“In recent years, the food sector has increasingly rallied behind a collective call for transformative measures that align with the goals of addressing climate change, preserving nature, and promoting the well-being of communities. The influential role played by civil society in elevating discussions around the intersection of food production with climate and nature concerns is noteworthy. As we convene at COP28, there is a critical need to translate these shared aspirations into concrete global commitments and implementable local initiatives. I find encouragement in the emphasis placed on integrated food systems approaches within the collaborative Call to Action” said João Campari, Global Food Practice Leader, WWF.

“At WWF, we firmly believe that solutions yielding the most significant impact in the shortest timeframe involve addressing the interconnected challenges of climate change, biodiversity conservation, and ensuring food and nutrition security. By adopting this comprehensive approach, we can deliver multiple benefits that extend to diverse stakeholders,” he added.

Additional announcements, initiatives and actions on food systems are expected at COP28, which are all intended to drive measurable progress in the next two years to COP30 in Brazil.

This Call to Action builds on decades of knowledge, experience and advocacy from a wide range of Non-State Actors working on food systems, the UN Food Systems Summits, and various other processes.

“Climate change poses an enormous threat to farmers and food production. We need greater recognition of farmers, with a particular focus on women and youth, as equal partners in addressing this global challenge,” said Elizabeth Nsimadala, President of the Eastern Africa Farmers Federation (EAFF) and a Ugandan smallholder farmer.

“This includes meaningfully engaging them in climate processes at all levels and building their capacity to adapt and respond to growing climate risks and shocks. Eastern Africa Farmers Federation supports the Non-State Actors Call to Action as a shared vision for agriculture and food systems as a climate solution,” she added.

Global food systems have become a focus at COP28 as the way food is grown, processed, packaged, transported and consumed contributes over one-third of global greenhouse gas emissions (GHGs), 80 per cent of biodiversity loss, and accounts for 70 per cent of the world’s fresh-water use. It is also a major driver of poor health and inequity.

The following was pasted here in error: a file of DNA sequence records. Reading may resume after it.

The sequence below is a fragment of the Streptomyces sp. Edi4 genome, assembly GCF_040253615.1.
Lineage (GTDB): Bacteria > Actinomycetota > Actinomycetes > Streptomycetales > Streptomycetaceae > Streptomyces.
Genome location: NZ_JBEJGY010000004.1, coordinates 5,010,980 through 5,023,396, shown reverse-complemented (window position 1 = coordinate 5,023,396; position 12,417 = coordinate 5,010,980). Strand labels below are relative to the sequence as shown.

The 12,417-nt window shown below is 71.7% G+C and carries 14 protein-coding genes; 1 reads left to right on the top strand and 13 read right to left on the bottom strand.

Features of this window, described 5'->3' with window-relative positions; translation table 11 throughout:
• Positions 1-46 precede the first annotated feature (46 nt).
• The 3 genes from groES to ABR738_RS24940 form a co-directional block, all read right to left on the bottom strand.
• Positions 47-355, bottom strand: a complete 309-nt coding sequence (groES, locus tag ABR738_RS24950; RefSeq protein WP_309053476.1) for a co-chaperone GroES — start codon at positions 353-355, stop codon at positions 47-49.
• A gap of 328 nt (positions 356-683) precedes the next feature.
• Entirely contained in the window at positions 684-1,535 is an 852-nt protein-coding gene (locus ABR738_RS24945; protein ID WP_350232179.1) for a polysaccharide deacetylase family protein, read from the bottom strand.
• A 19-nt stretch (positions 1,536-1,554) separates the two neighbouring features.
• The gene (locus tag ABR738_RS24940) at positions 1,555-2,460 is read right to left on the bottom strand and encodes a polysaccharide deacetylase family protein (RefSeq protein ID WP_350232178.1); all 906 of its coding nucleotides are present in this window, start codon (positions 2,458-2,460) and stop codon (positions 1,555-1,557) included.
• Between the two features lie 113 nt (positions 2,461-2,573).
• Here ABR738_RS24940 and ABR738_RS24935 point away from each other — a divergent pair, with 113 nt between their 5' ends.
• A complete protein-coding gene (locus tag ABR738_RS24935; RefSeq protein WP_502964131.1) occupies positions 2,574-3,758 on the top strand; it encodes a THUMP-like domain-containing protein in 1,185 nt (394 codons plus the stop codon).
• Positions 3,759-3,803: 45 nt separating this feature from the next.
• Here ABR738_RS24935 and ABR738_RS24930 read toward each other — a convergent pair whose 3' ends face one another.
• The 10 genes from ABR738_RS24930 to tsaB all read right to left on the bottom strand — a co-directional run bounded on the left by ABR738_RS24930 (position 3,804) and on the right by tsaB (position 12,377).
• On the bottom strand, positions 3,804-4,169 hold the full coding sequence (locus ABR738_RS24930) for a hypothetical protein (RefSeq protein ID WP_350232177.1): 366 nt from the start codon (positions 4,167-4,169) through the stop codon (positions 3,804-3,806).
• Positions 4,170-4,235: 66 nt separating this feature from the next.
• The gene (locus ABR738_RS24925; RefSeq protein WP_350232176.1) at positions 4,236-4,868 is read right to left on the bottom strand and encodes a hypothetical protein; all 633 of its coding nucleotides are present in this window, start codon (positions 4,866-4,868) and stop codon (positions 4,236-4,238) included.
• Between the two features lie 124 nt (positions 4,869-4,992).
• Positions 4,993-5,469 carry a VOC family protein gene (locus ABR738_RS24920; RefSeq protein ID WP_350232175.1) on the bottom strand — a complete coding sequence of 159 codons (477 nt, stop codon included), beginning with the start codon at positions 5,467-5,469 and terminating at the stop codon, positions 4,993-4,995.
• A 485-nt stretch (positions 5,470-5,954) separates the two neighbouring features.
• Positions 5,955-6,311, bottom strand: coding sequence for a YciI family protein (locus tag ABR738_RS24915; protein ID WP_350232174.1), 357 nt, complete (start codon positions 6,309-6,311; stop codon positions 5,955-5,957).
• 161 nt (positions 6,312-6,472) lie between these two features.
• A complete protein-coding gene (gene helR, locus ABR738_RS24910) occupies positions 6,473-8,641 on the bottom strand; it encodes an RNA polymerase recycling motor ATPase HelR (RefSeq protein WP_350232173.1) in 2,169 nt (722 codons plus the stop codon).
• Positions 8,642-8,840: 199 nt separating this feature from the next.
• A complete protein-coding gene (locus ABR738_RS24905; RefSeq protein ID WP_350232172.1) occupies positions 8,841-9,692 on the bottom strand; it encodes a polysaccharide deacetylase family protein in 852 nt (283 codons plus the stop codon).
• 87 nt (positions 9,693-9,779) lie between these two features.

“Indigenous Peoples and Local Communities are guarding the future of Mother Earth for the benefit of all humanity. Our Alliance members protect 958 million hectares of land, across 24 countries in which we are represented. The world needs to respect our rights and ancestral lands. If we continue to be under attack, the biodiversity and knowledge we protect will disappear and there will be no food or future for anyone on this planet,” said  Juan Carlos Jintiach, Executive Secretary of Global Alliance for Territorial Communities (GATC)

Food systems are also a victim of climate change, nature loss and conflict. These crises are undermining food and nutrition security and the livelihoods of billions of people. Over 900 million people are food insecure, and over 3 billion cannot afford a healthy diet.

“COP28 has put food systems firmly on the climate agenda. Philanthropy has a key role to play in supporting the food system transition to deliver for people, nature, and climate. I am delighted to support the Non-State Actors’ Call to Action and commend the shared vision and priority actions that groups across food systems are committing to. The Bezos Earth Fund has committed US$1bn by 2030 to support food systems transformation to tackle the dual threats of climate change and biodiversity loss, whilst delivering healthy food to a growing population. In COP28, new grants totalling US$57m are announced which will reduce methane from livestock, tackle deforestation in the Amazon and spur greater country-level ambition and action in NDCs. We will applaud and support brave and bold action by state- and non-state actors to rebalance our food systems to deliver health to people and the planet,” said Andy Jarvis, Director of Future of Food, Bezos Earth Fund.